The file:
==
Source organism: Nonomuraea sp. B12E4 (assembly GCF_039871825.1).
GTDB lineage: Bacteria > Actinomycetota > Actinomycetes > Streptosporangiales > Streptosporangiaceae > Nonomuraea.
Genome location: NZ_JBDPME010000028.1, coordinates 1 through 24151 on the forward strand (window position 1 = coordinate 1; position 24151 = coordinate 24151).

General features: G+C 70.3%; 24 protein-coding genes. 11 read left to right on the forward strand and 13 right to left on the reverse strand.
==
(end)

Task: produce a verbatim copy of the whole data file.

Source organism: Nonomuraea sp. B12E4 (assembly GCF_039871825.1).
GTDB lineage: Bacteria > Actinomycetota > Actinomycetes > Streptosporangiales > Streptosporangiaceae > Nonomuraea.
Genome location: NZ_JBDPME010000028.1, coordinates 1 through 24151 on the forward strand (window position 1 = coordinate 1; position 24151 = coordinate 24151).

General features: G+C 70.3%; 24 protein-coding genes. 11 read left to right on the forward strand and 13 right to left on the reverse strand.